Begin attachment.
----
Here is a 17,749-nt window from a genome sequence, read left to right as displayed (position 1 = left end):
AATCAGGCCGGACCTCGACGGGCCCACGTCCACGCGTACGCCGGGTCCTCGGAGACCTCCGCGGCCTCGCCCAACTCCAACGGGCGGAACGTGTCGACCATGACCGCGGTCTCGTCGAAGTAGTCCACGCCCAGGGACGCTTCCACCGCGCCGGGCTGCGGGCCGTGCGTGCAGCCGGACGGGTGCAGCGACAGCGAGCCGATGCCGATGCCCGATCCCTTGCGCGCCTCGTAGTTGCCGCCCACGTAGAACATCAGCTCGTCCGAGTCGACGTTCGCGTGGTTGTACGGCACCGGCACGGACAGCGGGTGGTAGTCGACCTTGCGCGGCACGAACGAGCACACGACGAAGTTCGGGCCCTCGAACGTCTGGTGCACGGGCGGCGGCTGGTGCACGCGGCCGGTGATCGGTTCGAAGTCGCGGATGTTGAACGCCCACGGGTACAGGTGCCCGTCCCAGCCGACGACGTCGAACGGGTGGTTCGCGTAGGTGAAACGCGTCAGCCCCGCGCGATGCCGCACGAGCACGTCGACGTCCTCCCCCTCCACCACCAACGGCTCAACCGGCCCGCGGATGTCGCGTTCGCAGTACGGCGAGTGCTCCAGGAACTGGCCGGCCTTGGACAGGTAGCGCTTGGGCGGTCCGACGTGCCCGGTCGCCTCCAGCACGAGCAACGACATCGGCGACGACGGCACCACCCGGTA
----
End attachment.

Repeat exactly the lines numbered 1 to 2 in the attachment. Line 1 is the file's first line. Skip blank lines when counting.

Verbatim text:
Here is a 17,749-nt window from a genome sequence, read left to right as displayed (position 1 = left end):
AATCAGGCCGGACCTCGACGGGCCCACGTCCACGCGTACGCCGGGTCCTCGGAGACCTCCGCGGCCTCGCCCAACTCCAACGGGCGGAACGTGTCGACCATGACCGCGGTCTCGTCGAAGTAGTCCACGCCCAGGGACGCTTCCACCGCGCCGGGCTGCGGGCCGTGCGTGCAGCCGGACGGGTGCAGCGACAGCGAGCCGATGCCGATGCCCGATCCCTTGCGCGCCTCGTAGTTGCCGCCCACGTAGAACATCAGCTCGTCCGAGTCGACGTTCGCGTGGTTGTACGGCACCGGCACGGACAGCGGGTGGTAGTCGACCTTGCGCGGCACGAACGAGCACACGACGAAGTTCGGGCCCTCGAACGTCTGGTGCACGGGCGGCGGCTGGTGCACGCGGCCGGTGATCGGTTCGAAGTCGCGGATGTTGAACGCCCACGGGTACAGGTGCCCGTCCCAGCCGACGACGTCGAACGGGTGGTTCGCGTAGGTGAAACGCGTCAGCCCCGCGCGATGCCGCACGAGCACGTCGACGTCCTCCCCCTCCACCACCAACGGCTCAACCGGCCCGCGGATGTCGCGTTCGCAGTACGGCGAGTGCTCCAGGAACTGGCCGGCCTTGGACAGGTAGCGCTTGGGCGGTCCGACGTGCCCGGTCGCCTCCAGCACGAGCAACGACATCGGCGACGACGGCACCACCCGGTA